Should You Wait for a Crash – Or Buy Today’s Best Bargain?

  • To get consistently good investment results, follow one of two programs:
    • Buy companies that are clearly selling for less than their conservatively calculated value to a private owner
    • Buy companies that will earn high returns on capital while growing quickly for many, many, many years to come
  • During periods of panic, look for obvious mispricings; for example, high quality companies trading at less than 10x FCF; 10x free cash flow is less than stocks are generally worth
  • To fill a portfolio in the midst of a market crash, have a shopping list of companies you like but are overpriced ahead of time
  • You are very unlikely to cause any sort of catastrophic problem for yourself just by overpaying for the right kind of company. Buying the wrong company is your biggest risk
  • Just wait for an obviously wonderful business selling for the kind of price a normal stock sells for in normal times

Warren Buffett Checklist to Invest in a Great Business: KO

  • Buffett had 9 criteria he examined when determining whether he was investing in a great business:
    • Does the business have an identifiable consumer monopoly?
    • Are the earnings of the company strong and showing an upward trend?
    • Is the company conservatively financed?
    • Does the business consistently earn a high rate of return on shareholders’ equity?
    • Does the business get to retain its earnings?
    • How much does the business have to spend on maintaining current operations?
    • Is the company free to reinvest retained earnings in new business opportunities, expansion of operations, or share repurchases? How good a job does the management do at this?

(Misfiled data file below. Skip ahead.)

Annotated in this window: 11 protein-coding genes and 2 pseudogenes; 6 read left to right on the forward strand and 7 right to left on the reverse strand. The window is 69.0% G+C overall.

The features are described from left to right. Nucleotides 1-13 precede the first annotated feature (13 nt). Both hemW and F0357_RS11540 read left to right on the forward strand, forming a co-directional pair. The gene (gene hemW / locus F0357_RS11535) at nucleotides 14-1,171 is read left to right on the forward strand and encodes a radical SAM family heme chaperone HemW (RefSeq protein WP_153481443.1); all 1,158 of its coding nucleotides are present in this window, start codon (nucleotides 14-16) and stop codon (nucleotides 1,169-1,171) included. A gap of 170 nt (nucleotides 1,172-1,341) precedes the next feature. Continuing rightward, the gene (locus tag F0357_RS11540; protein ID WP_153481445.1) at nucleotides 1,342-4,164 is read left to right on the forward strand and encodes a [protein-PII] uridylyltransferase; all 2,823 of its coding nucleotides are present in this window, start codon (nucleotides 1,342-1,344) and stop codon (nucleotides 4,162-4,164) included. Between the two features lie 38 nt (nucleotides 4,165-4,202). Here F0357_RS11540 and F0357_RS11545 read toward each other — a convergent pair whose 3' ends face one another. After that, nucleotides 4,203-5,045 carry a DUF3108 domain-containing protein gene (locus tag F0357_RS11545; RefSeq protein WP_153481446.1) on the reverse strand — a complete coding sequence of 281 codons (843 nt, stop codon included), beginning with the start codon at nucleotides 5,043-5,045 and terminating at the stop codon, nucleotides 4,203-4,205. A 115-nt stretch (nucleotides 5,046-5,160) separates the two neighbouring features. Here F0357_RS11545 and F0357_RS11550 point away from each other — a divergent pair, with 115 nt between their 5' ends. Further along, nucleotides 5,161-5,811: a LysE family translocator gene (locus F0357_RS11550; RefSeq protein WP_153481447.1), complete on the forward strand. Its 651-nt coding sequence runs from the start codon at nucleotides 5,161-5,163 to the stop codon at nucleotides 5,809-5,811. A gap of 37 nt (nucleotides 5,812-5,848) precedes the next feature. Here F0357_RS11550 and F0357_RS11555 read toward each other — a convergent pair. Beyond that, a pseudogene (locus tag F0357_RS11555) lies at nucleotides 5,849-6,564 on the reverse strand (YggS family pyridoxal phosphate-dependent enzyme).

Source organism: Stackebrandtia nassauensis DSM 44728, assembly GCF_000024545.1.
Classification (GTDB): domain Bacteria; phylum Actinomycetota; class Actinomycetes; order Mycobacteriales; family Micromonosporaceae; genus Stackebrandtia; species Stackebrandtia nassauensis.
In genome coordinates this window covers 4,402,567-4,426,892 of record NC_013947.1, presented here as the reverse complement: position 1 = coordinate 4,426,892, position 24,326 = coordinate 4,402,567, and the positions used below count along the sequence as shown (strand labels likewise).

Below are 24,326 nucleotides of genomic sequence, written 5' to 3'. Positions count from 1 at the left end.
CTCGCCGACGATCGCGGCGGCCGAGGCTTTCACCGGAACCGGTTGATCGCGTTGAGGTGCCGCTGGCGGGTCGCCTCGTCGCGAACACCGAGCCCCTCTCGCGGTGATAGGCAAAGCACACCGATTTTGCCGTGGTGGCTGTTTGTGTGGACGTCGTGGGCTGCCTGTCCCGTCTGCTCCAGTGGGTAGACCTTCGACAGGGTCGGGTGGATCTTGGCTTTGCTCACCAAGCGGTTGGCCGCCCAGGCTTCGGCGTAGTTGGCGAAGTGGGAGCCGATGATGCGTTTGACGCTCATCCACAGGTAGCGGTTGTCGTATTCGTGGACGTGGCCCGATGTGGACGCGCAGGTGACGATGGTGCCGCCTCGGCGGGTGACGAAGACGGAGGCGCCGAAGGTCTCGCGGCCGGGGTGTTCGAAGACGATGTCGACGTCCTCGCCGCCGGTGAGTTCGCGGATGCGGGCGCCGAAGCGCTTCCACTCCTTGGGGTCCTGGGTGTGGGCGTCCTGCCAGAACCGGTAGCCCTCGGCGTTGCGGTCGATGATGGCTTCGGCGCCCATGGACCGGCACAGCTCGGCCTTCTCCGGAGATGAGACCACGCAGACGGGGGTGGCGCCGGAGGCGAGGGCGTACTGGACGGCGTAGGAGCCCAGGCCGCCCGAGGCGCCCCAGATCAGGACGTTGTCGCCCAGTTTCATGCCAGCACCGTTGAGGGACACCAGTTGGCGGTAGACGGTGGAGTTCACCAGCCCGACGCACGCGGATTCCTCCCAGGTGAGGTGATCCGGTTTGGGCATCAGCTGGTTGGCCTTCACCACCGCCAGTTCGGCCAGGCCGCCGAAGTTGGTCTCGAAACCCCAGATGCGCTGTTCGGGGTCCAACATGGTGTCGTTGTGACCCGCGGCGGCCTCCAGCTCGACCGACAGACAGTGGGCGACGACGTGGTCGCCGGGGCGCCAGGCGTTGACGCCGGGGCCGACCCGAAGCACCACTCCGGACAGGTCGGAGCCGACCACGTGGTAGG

• Is the company free to adjust prices to inflation?
    • Will the value added by retained earnings increase the market value of the company?

Free Cash Flow: Adjusting for Acquisitions, Capital Allocation and Corporate Character

  • Make your Ben Graham investments on an EV/EBIT basis
  • Make your Warren Buffett investments on a price-to-free-cash-flow (P/FCF or P/OE) basis

How to Read a 10-K: What is the Most Important Part?

  • The only 10-K I read from cover to cover is the most recent 10-K
  • Print out and mark up a hard copy of the latest 10-K, 10-Q, and 14A
  • Check all of the 8-Ks and 13Gs from the last year or so
  • If there was a scandal, a proxy battle, legal case, unconsummated merger, etc. – read the 8-Ks and other documents surrounding that time period even if it was many years ago
  • Read the oldest 10-K as well as the newest
  • Read any shareholder letters ever written that are still available
  • Enter Balance Sheet, Cash Flow and Income Statement data into an Excel spreadsheet for every year the company reported to EDGAR
  • Always have at least 10 years of data
  • Look at the notes to the financial statements most critically
  • Ask yourself the following questions:
    • What is customer behavior in the industry?
    • Why do customers choose what they choose?
    • What does management really think? What are they really like?
  • Gannon prefers investing in companies where he understands customer behavior the best

How Long Should You Hold a Net-Net?